Where’s the ‘teach’ in teacher?



Once again the public education establishment is holding out an open hand to Ohio tax payers. This time it’s resurrected tax laws from the 1930’s, program cuts and the governor trying to strike up silly lottery partnerships.

One project announced by the Ohio Department of Education is the establishment of a new electronic data base to track every public school child in Ohio. Your local school will soon transfer your child’s grades, daily attendance, disciplinary actions and God knows what else into this system. No mention of parents having access was mentioned in the press release I saw.

This should be cause for alarm in an era where students with aspirins and Midol are expelled the same as heroin dealers by administrators hoping to be on the 11 o’clock news.

During the Bush Sr. administration the secretary of labor commissioned a panel of 30 mostly corporate executives to blueprint our nation’s educational policy for the coming century. The result, called SCANS (Secretaries Commission on Achieving Necessary Skills) would become the foundation for America 2000 and Goals 2000.

Far in the back of the assessment section is the sample cumulative resume that is to be started on your child upon entering school. It calls for school employees to subjectively score your child on their sociability, self management, self-esteem and their honesty and integrity. Extra-curricular are also tracked and recorded.

It doesn’t take a rocket scientist to see where ODE’s new data base may fit into this. It could also explain why your public school no longer feels they can teach your child to read and write without first collecting their Social Security number.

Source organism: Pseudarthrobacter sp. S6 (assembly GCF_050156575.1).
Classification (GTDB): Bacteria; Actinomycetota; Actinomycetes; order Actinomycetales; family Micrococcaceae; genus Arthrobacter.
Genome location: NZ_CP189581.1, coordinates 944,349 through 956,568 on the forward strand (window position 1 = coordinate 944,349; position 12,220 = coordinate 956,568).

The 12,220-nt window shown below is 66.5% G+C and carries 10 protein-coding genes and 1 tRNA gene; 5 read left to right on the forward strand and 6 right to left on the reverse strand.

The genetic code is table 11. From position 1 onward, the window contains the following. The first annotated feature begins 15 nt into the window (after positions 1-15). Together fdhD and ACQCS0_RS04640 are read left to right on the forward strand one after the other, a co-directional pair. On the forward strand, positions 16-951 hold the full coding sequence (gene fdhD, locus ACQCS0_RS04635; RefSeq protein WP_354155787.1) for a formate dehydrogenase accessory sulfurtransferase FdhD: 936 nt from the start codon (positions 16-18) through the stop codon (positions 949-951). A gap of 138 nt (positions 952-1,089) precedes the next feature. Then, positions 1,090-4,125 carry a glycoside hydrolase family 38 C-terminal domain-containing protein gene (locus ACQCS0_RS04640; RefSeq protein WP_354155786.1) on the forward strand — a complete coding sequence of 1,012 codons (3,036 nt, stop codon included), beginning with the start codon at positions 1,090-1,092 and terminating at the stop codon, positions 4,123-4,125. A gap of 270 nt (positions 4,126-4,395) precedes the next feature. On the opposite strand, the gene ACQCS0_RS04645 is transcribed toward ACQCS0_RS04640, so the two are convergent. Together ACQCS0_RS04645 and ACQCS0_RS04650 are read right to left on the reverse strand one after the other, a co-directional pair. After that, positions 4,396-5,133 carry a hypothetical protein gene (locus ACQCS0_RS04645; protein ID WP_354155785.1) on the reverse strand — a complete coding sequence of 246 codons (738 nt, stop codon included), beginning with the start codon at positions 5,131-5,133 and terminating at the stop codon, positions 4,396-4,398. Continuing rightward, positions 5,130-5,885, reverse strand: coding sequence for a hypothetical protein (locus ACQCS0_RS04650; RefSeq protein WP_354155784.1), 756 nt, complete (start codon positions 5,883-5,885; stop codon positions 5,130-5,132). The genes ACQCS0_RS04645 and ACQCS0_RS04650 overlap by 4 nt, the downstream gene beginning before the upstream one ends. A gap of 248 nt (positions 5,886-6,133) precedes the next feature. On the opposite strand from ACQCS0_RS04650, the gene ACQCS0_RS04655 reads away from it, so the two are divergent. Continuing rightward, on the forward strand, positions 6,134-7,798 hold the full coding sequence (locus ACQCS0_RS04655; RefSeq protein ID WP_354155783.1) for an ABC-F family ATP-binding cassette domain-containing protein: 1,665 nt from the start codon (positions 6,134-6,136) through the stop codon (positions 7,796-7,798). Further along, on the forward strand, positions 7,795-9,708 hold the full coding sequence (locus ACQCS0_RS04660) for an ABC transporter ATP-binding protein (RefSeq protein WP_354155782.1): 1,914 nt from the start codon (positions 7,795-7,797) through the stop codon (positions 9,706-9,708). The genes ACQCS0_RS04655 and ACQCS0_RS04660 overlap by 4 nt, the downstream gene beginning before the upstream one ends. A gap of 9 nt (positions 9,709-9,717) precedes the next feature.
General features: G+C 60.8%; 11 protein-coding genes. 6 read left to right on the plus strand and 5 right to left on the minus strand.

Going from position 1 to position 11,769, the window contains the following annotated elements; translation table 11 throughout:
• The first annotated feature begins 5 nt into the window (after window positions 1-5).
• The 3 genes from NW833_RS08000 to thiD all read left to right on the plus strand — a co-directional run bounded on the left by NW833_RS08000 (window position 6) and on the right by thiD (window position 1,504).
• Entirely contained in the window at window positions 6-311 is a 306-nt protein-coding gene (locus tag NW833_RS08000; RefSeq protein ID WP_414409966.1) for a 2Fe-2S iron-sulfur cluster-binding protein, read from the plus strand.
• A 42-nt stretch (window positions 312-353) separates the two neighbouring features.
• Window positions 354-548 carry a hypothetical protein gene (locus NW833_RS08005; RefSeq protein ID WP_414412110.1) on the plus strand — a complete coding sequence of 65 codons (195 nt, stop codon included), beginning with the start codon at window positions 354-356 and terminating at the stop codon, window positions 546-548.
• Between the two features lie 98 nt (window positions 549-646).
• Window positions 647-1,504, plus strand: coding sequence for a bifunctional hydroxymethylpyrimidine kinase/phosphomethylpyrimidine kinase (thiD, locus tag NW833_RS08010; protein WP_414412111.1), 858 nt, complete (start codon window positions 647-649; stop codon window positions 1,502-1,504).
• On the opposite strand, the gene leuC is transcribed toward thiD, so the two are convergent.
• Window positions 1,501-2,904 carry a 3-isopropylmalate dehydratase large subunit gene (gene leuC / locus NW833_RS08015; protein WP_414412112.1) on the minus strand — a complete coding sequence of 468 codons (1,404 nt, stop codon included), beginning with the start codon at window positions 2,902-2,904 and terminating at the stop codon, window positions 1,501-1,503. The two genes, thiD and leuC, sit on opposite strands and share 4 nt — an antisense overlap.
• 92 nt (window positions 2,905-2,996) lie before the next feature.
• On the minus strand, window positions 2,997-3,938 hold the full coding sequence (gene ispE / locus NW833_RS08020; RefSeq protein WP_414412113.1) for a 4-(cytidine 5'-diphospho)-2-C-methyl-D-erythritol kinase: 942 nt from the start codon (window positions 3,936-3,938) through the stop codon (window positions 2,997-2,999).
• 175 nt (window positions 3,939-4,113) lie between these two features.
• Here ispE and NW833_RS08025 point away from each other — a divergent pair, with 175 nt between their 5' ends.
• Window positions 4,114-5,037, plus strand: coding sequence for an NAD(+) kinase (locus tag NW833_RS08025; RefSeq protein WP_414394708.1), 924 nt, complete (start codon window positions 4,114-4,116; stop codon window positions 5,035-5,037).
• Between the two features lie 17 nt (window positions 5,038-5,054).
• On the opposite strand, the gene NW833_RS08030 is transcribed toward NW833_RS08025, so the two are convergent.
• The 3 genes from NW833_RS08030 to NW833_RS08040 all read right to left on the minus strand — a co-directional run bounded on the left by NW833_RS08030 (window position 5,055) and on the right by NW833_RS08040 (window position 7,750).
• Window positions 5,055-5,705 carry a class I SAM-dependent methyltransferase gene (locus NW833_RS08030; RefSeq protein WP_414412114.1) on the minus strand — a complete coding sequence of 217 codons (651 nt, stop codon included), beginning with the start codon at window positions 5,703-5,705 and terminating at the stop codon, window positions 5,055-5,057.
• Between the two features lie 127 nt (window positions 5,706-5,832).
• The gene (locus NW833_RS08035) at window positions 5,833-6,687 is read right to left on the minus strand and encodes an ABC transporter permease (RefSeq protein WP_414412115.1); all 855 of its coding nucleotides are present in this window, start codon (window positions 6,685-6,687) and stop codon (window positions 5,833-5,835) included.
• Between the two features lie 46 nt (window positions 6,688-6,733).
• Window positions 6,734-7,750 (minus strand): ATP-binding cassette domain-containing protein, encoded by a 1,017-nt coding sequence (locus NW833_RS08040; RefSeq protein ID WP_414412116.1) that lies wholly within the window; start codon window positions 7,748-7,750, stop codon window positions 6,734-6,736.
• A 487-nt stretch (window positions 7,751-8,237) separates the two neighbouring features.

Numerous assessment activities are employed that were unheard of a few years ago. The interviewing of children as young as 6 or 7 behind closed doors by school officials, and the removal from academic classes to participate in small group self-esteem assessments are just two activities our local elementary school are on record as describing as “very routine.” No parental consent or notification is sought for these activities, and of course no records are available for those who do find out about them.

We all need to take a look at what is being sold to us as high academic standards. Somewhere along the way, public education lost sight of their mission of teaching academics, and have ventured into the arena of social engineering.

Meanwhile our academic scores compared to other industrialized nations sink like a bowling ball in the farm pond.

This problem can only be solved by a demanding and scrutinizing public who is ultimately footing the bill. We must demand a return to true academics and respect for parental rights.

First order of business should be the complete dismantling of the Ohio Proficiency Test. Public education can and must be salvaged, but to continue pouring money into the same hands with the same disastrous agenda is equivalent to trying to put out a raging barn fire with gasoline.

Steve Badgett

Berlin Center, Ohio

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